Ah bread baking. Such an exact science. I am new to the art of artisan bread baking. I have been very lucky so far, most efforts have been successful. This effort, while tastes good, did not "shape up" entirely as the author intended.
Three days ago I launched into Pain de Campagne by making the starter. The flour, water and yeast needed to sit over night to begin its work. The next morning, it was bubbly and smelling fermented. Things looked good!
Now, let me say we have had terribly humid weather. I dont know if this wet air contributed to the issues I had next or not... The recipe had me add the remaining flour, along with salt. Then I put the dough in a bowl to rise for an hour or two. Two hours later, I came back and the dough had run over the sides of the bowl. I gathered it up and tried to shape it for its final rise. It was a bit loose and hard to shape. I did my best and left it alone for the final hour, letting the oven preheat while waiting. Just before baking, I tried to shape it into a boule again. It held its shape a bit while also flattening a bit. 45 minutes later, it came out of the oven, a bit flatter than was intended, but certainly no pancake.
Taste, being the true test, came after a time of cooling. While the crust was a bit tough to cut in to, the bread itself was springy and had a nice flavor. I decided it was tasty enough to serve to friends last night, good, since I didnt have three days to make another loaf.
I took notes of my movements, the weather, and the bread's temperament for later. I will be interested to make this again in the fall when cooler/dryer weather provide different baking conditions.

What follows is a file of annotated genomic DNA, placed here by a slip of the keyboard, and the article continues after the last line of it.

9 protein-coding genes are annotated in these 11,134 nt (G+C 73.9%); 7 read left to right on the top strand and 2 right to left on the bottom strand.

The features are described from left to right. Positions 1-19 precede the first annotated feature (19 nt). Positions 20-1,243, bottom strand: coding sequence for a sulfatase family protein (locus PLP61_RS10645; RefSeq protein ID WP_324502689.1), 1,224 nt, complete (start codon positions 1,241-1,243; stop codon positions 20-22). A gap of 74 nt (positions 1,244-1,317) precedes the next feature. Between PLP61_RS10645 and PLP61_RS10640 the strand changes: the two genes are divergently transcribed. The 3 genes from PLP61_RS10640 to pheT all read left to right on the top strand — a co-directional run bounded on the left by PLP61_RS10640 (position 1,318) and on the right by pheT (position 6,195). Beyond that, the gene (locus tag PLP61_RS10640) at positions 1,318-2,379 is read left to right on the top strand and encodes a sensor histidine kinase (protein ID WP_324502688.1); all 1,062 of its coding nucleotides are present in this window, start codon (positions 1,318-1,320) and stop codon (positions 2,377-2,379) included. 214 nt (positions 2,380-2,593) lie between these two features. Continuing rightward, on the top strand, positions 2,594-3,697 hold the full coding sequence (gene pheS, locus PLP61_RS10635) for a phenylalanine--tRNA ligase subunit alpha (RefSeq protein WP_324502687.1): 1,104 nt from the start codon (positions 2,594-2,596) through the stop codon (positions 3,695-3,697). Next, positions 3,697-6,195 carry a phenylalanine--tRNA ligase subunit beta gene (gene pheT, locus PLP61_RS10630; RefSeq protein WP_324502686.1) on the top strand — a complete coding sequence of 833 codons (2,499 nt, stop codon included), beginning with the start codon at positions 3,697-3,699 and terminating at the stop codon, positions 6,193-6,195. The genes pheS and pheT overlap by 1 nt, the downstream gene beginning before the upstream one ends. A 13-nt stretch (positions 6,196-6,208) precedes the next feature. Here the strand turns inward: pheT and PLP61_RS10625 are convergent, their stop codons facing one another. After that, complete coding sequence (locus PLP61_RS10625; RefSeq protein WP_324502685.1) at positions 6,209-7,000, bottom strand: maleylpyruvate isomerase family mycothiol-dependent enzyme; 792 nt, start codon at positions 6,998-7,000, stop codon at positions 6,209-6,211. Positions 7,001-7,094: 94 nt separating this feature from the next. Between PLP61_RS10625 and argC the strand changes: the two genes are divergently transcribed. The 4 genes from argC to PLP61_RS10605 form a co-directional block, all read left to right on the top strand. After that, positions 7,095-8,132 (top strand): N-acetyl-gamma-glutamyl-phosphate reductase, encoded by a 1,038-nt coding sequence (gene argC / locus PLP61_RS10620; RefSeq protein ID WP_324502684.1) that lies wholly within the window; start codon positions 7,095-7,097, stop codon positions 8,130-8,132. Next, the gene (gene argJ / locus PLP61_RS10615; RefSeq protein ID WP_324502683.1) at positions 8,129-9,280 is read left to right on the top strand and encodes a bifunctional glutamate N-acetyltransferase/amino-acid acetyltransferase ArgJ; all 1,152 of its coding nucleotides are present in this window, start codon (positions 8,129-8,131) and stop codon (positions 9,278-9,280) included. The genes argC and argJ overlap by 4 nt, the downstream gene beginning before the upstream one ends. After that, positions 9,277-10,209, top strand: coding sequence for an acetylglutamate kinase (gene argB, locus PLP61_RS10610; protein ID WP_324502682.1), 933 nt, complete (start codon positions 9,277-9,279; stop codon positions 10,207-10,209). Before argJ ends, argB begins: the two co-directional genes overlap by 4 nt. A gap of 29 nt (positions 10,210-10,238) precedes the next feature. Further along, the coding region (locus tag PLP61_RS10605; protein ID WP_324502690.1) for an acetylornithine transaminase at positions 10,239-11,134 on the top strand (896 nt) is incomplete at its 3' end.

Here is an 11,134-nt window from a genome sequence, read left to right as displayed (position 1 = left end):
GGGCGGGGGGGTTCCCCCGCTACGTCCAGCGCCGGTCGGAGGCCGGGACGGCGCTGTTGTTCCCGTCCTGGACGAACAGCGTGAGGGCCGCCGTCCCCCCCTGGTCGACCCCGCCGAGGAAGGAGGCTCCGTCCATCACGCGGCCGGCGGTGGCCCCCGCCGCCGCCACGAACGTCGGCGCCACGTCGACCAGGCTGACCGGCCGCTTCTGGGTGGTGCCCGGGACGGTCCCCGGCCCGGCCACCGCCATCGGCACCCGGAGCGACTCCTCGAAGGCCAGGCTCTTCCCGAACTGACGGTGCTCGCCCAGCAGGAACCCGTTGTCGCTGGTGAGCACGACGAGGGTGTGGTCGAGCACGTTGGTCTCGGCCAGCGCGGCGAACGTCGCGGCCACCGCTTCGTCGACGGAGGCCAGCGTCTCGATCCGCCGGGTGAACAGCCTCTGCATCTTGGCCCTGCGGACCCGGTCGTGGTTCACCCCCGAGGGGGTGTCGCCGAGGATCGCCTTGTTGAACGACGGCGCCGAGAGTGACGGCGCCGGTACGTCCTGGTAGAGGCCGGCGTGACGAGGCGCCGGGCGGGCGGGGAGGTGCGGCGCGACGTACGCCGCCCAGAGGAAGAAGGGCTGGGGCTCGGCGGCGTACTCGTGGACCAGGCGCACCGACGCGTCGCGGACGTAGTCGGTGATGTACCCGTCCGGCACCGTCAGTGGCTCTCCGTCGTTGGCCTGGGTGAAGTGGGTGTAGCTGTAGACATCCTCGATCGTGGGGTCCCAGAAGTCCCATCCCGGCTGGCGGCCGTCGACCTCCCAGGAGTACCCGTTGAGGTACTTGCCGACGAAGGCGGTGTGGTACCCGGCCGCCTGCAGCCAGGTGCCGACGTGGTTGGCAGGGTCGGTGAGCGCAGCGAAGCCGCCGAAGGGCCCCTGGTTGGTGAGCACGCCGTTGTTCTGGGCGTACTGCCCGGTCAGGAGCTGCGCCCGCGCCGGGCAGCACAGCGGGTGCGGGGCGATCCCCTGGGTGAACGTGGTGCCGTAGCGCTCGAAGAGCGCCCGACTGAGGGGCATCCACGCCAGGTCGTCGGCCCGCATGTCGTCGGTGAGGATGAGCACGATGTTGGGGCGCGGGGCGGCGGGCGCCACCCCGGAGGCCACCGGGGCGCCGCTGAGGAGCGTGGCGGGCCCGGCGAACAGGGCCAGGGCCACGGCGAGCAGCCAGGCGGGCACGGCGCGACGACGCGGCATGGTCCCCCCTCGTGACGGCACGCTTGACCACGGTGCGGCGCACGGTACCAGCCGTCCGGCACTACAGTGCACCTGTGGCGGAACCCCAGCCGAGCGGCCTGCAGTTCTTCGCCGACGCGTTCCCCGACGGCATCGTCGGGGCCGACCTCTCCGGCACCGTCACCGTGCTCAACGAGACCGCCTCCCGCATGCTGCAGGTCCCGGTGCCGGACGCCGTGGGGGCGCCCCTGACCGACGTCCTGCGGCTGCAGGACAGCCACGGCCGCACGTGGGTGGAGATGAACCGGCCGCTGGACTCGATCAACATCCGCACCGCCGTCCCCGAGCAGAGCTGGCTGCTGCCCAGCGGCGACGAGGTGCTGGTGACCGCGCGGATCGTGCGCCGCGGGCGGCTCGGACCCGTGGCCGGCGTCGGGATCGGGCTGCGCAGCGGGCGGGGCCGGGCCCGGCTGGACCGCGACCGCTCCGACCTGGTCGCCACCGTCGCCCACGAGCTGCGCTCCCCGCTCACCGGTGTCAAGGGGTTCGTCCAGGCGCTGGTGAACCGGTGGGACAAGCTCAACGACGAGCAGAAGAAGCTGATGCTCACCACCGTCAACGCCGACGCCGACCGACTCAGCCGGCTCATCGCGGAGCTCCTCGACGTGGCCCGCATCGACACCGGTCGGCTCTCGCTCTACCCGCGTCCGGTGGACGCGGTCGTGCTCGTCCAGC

Pain de Campagne by Beth Hensperger
1 Tablespoon (1 package) active dry yeast
1/2 cup whole-wheat flour
1/2 cup lukewarm water (90-100 degrees F)
2 cups lukewarm water (90-100 degrees F)
1 1/2 cups unbleached all-purpose flour or bread flour
1 1/2 cups whole-wheat flour
3 1/2 to 4 cups unbleached all-purpose flour or bread flour
4 teaspoons salt
1 large egg, beaten with 2 teaspoons water, for glazing
* Day One: To make the starter, place the yeast and whole-wheat flour in a deep bowl or a plastic 4-quart bucket with a lid. Add the water and whisk hard until a smooth batter is formed. Cover and let stand at room temperature until foamy and it begins to ferment, about 24 hours.
* Day Two: To make the sponge, add 2 cups warm water to the starter. Whisk to combine. Add the unbleached and the whole-wheat flours alternately, 1/2 cup at a time, changing to a wooden spoon when necessary, until a smooth batter is formed. The sponge will be very wet. Scrape down the sides of the bowl, cover with plastic wrap, and let rise again at room temperature for about 24 hours.
* Day Three: To make the bread dough, stir down the sponge with a wooden spoon. Add 1 cup of the unbleached flour and the salt. Gradually add most of the remaining flour, 1/2 cup at a time, to make a firm and resilient dough.
* Turn the dough out onto a lightly floured work surface and knead until smooth, slightly tacky, and springy, about 5 to 7 minutes, dusting with flour only 1 tablespoon at a time as needed to prevent sticking. The dough will form little blisters under the surface when ready to rise.
* Place the dough in a greased deep bowl or container. Turn to coat top of the dough once. Cover tightly with plastic wrap. Let rise at room temperature until fully doubled in bulk, 1 1/2 to 2 hours.
* Gently deflate the dough. Turn the dough out onto a lightly floured work surface. Grease or parchment-line a baking sheet. Shape the dough into a tight round (or two tight rounds - use separate pans if making two smaller loaves instead of one large one) and place it on the baking sheet. Cover the dough loosely with plastic wrap and let rise about 1 hour at room temperature.
* Twenty minutes before baking, preheat the oven to 425. Using a serrated knife, slash the loaf decoratively. Brush the entire surface of the loaf with the glaze.
* Place the baking sheet on a rack in the center of the oven and bake for 40 to 45 minutes, or until the loaves are browned, crisp, and sound hollow when tapped with your finger. Transfer the loaves immediately to a cooling rack. Cool completely before slicing.